In light of all the negative “stuff” affecting our hobby that’s been going on in recent times—legislation, titling, tree huggers—it’s nice to see we’re getting some positive televised media support. But with all the damage that a certain few cable series programs inflicted over the past decade, will this new enlightened viewpoint on hot rodding have much effect?
With the exception of that Orkin commercial we’ve all seen or heard about (it’s been construed with opposing opinions), companies like Jack Daniels and Valvoline have spun a new light on things, the main point of which I’ve interpreted as preserving Americana. If you haven’t seen the commercials, the one from Jack Daniels backs their message proclaiming the importance of our country’s heritage by depicting, among all things American, a ’27 T roadster pickup and an early Indian Scout. Valvoline (and Castrol before them), on the other hand, has not only been promoting its semi-recycled oil, but supports consumers keeping their cars on the road well past the 100,000-mile marker. Quaker State has a similar promotion, but on top of their product guarantee, they’ve got a program that puts money in consumers’ pockets after they’ve reached 300K.
There are actually a few cable network shows airing lately that, for the most part, illustrate how important the automobile is to ...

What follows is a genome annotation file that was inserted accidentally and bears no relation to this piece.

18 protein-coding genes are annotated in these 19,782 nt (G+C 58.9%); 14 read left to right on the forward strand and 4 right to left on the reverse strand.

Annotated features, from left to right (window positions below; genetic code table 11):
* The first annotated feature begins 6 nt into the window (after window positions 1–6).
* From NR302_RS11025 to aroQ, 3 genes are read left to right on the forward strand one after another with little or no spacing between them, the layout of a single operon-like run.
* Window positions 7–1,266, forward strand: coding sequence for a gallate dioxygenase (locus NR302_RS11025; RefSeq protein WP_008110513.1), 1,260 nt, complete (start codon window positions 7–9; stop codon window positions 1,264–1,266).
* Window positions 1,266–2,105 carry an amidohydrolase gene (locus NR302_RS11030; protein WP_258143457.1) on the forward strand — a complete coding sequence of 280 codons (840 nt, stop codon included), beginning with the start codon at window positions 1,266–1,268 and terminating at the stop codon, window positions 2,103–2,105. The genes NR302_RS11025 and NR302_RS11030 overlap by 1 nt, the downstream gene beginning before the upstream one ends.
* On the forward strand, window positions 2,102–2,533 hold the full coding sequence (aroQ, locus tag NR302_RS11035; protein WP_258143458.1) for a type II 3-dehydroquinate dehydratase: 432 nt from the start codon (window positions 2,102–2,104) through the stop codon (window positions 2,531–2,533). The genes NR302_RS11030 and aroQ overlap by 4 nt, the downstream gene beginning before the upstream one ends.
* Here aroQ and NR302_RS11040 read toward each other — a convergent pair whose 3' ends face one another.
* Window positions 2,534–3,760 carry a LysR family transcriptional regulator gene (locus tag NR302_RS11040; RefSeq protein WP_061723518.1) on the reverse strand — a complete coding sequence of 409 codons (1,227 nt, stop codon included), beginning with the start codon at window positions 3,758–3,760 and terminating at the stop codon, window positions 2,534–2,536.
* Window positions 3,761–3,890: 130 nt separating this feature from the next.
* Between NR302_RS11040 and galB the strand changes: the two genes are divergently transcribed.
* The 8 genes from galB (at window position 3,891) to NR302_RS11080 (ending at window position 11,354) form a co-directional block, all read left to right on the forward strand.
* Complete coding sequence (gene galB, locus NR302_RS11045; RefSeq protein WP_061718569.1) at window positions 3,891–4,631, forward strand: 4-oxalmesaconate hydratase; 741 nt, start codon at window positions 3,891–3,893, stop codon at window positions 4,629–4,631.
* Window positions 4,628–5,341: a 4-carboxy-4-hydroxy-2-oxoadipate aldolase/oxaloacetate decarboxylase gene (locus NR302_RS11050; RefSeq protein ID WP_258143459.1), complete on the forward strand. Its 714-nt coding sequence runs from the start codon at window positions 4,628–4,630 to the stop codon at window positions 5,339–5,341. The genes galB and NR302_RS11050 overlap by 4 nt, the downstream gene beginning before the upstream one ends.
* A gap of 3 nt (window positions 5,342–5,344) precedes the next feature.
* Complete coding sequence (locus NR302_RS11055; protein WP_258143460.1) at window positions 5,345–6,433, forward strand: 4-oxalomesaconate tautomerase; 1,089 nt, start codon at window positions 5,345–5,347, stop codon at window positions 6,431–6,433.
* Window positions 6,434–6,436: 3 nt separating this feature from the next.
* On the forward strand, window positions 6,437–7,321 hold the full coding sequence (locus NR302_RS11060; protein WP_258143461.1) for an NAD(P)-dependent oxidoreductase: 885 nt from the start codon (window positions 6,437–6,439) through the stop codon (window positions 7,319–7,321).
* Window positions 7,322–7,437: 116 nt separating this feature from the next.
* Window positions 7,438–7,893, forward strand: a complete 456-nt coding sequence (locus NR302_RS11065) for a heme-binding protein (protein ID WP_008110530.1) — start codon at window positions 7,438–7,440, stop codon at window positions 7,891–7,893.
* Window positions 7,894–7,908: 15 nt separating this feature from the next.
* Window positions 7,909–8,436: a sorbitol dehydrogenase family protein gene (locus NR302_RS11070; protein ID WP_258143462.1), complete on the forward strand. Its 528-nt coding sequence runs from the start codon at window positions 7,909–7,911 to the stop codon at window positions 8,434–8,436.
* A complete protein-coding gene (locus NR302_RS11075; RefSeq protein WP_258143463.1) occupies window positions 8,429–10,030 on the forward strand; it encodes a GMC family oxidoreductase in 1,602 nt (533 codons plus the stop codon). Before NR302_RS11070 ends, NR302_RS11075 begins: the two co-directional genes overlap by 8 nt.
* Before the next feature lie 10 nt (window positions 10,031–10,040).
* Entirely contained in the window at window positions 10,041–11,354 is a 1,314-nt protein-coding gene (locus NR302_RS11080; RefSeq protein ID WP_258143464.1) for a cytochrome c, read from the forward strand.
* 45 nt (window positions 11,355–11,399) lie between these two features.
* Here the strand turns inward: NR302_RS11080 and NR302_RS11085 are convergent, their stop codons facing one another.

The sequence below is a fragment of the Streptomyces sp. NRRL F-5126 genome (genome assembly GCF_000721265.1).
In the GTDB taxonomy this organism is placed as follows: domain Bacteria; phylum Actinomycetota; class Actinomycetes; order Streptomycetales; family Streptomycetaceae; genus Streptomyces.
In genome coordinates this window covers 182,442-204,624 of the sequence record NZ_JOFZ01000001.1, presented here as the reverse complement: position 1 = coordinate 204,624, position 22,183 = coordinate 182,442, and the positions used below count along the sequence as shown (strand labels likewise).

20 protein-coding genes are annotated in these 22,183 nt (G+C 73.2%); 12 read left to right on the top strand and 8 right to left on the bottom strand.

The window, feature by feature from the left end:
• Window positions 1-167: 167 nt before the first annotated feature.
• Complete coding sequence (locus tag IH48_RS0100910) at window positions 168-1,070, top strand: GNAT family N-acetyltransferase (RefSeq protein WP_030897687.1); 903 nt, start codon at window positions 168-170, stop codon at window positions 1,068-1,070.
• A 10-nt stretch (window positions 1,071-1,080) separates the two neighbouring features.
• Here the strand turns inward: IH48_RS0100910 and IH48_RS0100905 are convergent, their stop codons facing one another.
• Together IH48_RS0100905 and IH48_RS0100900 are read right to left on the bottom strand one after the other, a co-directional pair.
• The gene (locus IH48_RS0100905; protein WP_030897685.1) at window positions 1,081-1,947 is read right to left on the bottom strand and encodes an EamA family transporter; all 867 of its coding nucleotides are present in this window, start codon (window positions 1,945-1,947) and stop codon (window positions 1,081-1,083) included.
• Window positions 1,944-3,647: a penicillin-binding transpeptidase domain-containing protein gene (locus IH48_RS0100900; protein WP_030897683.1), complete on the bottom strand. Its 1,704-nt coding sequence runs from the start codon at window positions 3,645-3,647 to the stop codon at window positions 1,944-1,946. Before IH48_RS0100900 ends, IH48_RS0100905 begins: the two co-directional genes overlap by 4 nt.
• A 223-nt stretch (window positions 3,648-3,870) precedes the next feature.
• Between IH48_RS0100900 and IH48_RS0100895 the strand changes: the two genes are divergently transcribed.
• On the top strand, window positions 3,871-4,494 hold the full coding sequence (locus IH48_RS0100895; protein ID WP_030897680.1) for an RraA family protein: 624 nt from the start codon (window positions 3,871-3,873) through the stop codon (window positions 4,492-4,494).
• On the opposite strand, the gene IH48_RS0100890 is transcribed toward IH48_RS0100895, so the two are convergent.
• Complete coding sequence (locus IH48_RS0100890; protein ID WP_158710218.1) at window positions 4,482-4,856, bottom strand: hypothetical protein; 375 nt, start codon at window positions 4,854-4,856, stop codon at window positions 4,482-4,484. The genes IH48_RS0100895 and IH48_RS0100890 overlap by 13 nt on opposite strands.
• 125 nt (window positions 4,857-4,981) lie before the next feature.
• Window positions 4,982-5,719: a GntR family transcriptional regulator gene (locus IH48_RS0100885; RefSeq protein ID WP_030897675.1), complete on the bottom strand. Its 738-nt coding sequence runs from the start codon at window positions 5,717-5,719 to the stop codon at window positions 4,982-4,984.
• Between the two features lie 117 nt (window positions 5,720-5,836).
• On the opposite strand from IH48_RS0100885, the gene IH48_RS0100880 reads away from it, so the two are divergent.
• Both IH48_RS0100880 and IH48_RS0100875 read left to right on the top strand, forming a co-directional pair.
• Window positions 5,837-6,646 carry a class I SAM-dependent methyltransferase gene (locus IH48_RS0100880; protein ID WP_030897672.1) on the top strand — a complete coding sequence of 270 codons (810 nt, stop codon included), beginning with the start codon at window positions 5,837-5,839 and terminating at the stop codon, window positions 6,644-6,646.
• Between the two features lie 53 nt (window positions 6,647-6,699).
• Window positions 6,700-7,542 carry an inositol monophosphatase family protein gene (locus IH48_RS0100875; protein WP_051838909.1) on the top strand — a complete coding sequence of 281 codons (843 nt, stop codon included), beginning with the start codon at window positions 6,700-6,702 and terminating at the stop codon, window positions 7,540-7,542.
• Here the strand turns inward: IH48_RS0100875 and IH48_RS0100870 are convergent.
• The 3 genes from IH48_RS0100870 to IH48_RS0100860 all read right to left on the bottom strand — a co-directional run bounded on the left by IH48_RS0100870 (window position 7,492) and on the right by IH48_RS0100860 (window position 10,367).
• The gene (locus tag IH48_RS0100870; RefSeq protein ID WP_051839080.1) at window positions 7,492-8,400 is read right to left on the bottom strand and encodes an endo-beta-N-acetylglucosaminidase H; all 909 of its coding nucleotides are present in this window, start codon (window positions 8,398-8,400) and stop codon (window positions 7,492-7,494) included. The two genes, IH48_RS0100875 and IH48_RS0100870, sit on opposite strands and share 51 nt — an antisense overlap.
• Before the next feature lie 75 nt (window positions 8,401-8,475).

Regarding that particular Orkin ad—two rats in a rod—I don’t know what effect it’ll have on hot rodding, positive, negative, or anything at all. For the most part, the general public probably has no clue what rodents driving that kind of car even suggests. And as for the oil company campaigns, while they aren’t directly aimed at hot rodders, per se, they are standing behind Americans keeping their cars on the road—not just their new cars. It’s sort of nice having that kind of support, especially when some of our local and state governments want the exact opposite.
Furthermore, there are actually a few cable network shows airing lately that, for the most part, illustrate how important the automobile is to our country’s legacy. Whether it’s coverage of the various collector car auctions (Mecum, Barrett-Jackson, etc.), historical features, like the Icon series that aired on the HD Theater, or series like Rides and Chasing Classic Cars, it’s all positive press our hobby desperately needs. (There have been some shows that I think did more harm than good by depicting hot rods being built that don’t quite jive with certain laws and regulations—but overall, the good outweighs the bad.) But is any of this reaching the people who really need to see it? And if so, does it even make the right impression? I wish I knew the answer to that. But if it’s not, what is it going to take in order to make people in higher places not only understand, but respect and honor America’s automotive heritage?